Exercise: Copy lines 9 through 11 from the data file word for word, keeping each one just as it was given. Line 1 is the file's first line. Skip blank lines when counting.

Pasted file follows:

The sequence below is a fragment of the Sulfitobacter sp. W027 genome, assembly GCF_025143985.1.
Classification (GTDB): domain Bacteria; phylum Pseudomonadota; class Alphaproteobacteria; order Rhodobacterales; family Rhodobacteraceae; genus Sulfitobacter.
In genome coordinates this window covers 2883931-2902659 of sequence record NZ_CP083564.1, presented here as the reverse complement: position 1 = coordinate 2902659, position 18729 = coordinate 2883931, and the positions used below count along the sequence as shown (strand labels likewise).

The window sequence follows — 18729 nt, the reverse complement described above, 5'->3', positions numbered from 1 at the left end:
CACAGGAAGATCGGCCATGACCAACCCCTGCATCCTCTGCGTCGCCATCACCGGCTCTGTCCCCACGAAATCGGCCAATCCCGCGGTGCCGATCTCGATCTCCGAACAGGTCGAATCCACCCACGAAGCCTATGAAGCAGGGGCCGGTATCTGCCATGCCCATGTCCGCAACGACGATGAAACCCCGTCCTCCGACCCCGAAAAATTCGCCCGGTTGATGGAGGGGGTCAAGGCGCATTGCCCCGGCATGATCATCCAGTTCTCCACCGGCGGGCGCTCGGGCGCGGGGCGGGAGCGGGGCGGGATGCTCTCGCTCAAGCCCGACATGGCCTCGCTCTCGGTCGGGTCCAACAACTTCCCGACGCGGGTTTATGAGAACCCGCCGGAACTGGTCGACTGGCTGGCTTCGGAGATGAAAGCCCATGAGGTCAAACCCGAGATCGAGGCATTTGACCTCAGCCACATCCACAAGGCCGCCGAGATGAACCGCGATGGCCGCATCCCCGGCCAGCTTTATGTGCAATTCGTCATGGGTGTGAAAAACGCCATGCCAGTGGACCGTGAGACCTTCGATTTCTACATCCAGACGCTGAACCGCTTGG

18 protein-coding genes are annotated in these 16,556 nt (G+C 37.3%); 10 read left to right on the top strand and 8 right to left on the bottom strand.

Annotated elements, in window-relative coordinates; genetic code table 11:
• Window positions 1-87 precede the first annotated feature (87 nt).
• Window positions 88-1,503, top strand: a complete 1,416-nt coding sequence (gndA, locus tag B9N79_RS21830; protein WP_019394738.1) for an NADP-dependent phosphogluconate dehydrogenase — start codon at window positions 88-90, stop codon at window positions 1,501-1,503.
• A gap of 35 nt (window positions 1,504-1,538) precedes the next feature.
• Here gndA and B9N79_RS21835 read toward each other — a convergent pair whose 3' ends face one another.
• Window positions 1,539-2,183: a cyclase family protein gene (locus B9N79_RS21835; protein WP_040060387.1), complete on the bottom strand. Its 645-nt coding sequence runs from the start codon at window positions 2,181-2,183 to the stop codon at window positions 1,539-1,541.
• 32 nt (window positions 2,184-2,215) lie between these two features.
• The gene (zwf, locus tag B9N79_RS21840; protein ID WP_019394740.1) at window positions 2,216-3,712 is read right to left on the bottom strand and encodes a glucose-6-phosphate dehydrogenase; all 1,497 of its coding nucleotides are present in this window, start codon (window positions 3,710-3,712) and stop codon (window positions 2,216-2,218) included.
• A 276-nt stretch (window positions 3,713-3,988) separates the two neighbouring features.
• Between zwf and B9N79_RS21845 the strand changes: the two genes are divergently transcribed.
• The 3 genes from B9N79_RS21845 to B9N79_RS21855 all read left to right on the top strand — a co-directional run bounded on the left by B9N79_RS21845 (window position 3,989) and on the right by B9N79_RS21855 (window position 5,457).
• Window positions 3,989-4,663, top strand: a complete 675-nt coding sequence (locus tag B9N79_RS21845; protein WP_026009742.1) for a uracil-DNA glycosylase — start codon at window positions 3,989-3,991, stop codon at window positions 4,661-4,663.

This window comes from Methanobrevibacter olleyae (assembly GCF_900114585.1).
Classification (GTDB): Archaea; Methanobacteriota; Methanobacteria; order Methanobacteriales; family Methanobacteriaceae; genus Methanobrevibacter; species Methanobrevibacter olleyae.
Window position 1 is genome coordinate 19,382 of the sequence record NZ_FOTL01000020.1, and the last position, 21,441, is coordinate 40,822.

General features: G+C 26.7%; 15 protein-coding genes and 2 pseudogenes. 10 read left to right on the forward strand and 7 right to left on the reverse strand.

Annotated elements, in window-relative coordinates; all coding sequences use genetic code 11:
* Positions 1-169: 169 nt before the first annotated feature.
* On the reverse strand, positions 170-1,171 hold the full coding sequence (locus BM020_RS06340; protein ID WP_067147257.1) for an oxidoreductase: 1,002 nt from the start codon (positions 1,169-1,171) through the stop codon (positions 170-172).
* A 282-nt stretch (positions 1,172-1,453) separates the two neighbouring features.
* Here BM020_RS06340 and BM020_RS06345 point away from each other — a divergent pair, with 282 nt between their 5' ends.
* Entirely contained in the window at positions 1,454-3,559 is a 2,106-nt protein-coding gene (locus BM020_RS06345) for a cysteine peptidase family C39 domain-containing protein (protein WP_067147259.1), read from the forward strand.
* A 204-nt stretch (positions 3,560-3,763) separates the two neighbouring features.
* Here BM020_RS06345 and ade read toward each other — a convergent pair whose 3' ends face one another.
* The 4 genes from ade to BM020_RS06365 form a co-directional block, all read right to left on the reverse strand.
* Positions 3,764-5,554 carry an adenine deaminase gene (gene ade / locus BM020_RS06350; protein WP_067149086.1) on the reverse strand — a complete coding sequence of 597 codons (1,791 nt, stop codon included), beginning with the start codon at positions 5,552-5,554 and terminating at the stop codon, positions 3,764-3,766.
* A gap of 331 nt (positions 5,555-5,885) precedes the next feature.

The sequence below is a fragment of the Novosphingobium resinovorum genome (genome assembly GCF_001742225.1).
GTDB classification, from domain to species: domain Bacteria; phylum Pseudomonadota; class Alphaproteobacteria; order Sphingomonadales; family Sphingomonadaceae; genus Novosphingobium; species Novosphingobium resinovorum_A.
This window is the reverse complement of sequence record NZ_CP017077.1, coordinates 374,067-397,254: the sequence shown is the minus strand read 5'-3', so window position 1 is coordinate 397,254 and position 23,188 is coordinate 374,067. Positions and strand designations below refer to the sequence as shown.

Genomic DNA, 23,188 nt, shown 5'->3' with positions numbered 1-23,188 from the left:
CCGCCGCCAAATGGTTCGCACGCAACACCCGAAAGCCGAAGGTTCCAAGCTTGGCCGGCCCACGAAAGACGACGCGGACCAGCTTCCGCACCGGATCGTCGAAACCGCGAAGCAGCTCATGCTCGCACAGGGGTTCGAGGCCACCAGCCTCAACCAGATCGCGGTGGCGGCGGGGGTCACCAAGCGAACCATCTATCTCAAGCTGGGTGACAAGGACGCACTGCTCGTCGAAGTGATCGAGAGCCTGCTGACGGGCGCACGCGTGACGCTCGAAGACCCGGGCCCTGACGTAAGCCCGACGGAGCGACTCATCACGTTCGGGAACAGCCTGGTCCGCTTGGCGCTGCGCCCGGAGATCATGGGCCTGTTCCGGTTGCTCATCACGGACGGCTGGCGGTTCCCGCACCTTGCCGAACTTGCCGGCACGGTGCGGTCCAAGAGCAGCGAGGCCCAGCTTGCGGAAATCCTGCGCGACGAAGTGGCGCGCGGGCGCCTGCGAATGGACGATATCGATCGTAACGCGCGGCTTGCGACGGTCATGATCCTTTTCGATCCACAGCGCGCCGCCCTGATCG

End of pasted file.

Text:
• Window positions 88-1,503, top strand: a complete 1,416-nt coding sequence (gndA, locus tag B9N79_RS21830; protein WP_019394738.1) for an NADP-dependent phosphogluconate dehydrogenase — start codon at window positions 88-90, stop codon at window positions 1,501-1,503.
• A gap of 35 nt (window positions 1,504-1,538) precedes the next feature.
• Here gndA and B9N79_RS21835 read toward each other — a convergent pair whose 3' ends face one another.